I help mentor CEOs on executive hiring all the time. One common refrain I hear when we’re talking about requirements for the job is about something I like to call The Mythical Playbook. If I only had the exec with the right playbook, thinks the hiring CEO, all my problems in that executive’s area would be magically solved.
I once hired a senior executive with that same mentality. They had the pedigree. They had taken a similar SaaS company in an adjacent space from $50mm to $250mm in revenue in a sub-group within their functional area. They had killer references who said they were ready to graduate to the C-level job. They had The Playbook!
Suffice to say, things did not go as planned. I ignored an early sign of trouble, at my own peril. The exec came to me with a new org chart for the department, one with 45 people on it instead of the 20-25 who were currently there. I believed the department was understaffed but was surprised to see the magnitude of the ask. When I pushed back in general, the response I got was “I plan to overspend and overdeliver.” Hmm, ok. I don’t mind that, although a more detailed plan might be useful.
Then I pushed back on a specific hire, pointing to a box in the org chart with a title that didn’t make sense to me. The response I got was “Yeah, I’m not entirely sure what that person does either, but I know I need that, trust me.” Yikes.
There are two reasons why The Playbook is mythical.
The first reason there’s no such thing as a Playbook for executives is that every situation is different. No two companies are identical in terms of offering or culture or structure. Even within the same industry, no two competitive landscapes are the same at different points in time. If life as a senior executive were as simple as following a Playbook, people would make a zillion dollars off publishing Playbooks, and senior executive jobs would be easier to do, and no one would get fired from them.
Now, I’m not saying there isn’t value in analogous experience. There is! But when hiring an executive, you’re not solely looking for someone who claims to know all the answers based on previous experience. That is a recipe for blindly following a pattern that might or might not exist. The value in the analogous experience is in knowing what things worked, sure, but more importantly in knowing when they worked, why they worked, under what conditions they worked, what alternatives were considered, and what things fell apart on the road to success. A Playbook is only useful if it can be applied thoughtfully and flexibly to new situations.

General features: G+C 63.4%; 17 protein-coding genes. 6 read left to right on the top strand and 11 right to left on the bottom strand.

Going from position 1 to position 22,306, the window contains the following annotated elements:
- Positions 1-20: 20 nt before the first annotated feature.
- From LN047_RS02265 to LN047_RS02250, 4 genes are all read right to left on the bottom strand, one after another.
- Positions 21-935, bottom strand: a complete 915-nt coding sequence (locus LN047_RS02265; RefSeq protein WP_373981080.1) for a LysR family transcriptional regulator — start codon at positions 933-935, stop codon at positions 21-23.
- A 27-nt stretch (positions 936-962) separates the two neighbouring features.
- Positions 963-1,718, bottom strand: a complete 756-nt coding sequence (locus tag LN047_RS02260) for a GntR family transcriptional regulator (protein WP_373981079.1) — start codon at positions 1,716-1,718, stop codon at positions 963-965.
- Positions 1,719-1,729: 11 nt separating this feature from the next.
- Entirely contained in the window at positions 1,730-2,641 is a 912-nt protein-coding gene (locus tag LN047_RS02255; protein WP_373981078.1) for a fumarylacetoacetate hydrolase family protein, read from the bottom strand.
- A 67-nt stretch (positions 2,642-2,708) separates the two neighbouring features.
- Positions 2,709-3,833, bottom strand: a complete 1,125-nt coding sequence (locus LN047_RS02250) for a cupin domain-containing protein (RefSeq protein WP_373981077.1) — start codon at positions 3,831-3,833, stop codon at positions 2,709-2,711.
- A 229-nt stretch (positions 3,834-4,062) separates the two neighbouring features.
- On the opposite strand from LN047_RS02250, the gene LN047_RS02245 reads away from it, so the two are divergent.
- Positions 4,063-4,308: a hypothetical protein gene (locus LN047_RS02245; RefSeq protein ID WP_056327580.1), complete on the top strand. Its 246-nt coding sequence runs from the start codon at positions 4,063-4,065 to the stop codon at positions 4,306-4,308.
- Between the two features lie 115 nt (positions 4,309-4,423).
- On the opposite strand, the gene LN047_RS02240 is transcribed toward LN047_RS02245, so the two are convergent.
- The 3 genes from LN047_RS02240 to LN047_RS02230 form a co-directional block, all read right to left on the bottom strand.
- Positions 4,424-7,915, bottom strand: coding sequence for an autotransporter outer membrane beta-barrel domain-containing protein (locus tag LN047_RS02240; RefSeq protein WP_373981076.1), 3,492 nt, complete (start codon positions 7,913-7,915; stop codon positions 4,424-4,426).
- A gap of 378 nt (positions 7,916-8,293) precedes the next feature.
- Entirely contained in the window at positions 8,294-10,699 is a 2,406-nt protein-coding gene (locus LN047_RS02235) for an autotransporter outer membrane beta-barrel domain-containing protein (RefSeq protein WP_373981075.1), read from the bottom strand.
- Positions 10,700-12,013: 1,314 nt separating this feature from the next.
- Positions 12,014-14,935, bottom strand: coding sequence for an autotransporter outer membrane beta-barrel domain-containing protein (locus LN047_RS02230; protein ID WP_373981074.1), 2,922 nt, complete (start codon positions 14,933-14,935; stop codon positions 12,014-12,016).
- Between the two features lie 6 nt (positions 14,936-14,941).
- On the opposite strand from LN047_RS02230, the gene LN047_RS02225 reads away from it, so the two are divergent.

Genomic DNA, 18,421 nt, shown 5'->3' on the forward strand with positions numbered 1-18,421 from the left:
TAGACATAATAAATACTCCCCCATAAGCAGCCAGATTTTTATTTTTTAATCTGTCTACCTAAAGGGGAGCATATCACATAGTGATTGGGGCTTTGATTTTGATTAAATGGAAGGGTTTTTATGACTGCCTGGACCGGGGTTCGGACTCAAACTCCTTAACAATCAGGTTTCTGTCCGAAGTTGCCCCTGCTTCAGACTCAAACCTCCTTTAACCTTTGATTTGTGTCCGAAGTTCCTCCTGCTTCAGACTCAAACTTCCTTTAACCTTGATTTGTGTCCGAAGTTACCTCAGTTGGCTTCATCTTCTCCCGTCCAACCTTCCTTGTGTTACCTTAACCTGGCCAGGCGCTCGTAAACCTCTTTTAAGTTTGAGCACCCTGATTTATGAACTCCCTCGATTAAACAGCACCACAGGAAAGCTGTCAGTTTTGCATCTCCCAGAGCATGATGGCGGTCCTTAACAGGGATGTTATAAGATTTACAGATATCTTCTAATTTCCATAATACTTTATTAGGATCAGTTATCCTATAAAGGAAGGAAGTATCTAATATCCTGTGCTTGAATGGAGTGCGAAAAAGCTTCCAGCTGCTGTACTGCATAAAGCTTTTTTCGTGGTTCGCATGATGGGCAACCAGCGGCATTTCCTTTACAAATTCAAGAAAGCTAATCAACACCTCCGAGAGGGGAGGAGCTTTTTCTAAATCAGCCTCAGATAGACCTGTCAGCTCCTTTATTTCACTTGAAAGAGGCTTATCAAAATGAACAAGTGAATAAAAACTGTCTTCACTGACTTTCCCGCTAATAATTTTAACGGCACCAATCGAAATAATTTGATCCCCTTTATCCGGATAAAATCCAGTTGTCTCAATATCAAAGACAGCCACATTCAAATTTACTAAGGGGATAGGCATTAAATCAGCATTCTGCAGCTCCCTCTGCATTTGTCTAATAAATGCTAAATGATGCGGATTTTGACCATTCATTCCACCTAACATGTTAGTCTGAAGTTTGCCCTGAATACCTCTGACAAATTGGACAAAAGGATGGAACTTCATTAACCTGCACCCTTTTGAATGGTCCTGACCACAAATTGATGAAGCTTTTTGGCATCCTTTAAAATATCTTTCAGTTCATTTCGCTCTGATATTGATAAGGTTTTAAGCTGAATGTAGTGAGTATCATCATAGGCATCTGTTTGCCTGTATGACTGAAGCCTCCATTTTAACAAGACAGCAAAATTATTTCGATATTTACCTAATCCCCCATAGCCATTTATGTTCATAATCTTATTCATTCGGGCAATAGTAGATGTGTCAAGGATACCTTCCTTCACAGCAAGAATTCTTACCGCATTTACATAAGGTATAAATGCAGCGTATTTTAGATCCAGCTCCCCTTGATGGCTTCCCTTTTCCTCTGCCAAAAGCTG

The second reason there’s no such thing as a Playbook when it comes to hiring executives is that the person who might have written the Playbook is actually not available for your job. Most CEOs start a search by saying, “I want to hire the person who took XYZ Famous Company from where I am today to 10x where I am today.” The problem with that is simple. That person is no longer available to you. They have made a ton of money, and they have moved beyond your job in their career progression. What you want is the person who worked for that person, or even one more layer down…or the person who that person WAS before they took the job at XYZ Famous Company. Those people are much harder to find. And when you find them, they don’t have the Playbook. They may have seen a couple chapters of it, but that’s about all.
In the end, the department I referenced above was more successful, but not because of adherence to the new exec’s entire Playbook. The Playbook got the department out over its skis – we overspent, but we did not overdeliver. The new exec ended up leaving the company before they could implement a lot, and that person’s successor ended up refocusing and rightsizing the department. That said, the best thing the department got out of the exec with the Playbook was their successor, which was huge — one element of a strong exec’s Playbook is how to build a machine as opposed to just playing whack-a-mole and solving problems haphazardly.
(Note – I am using the singular they in this and in other posts now, as Brad. Mahendra, and I chose to do in Startup Boards. I don’t love it, but it seems to be becoming the standard for gender neutral writing, plus it helps mask identities as well when I write posts like this.)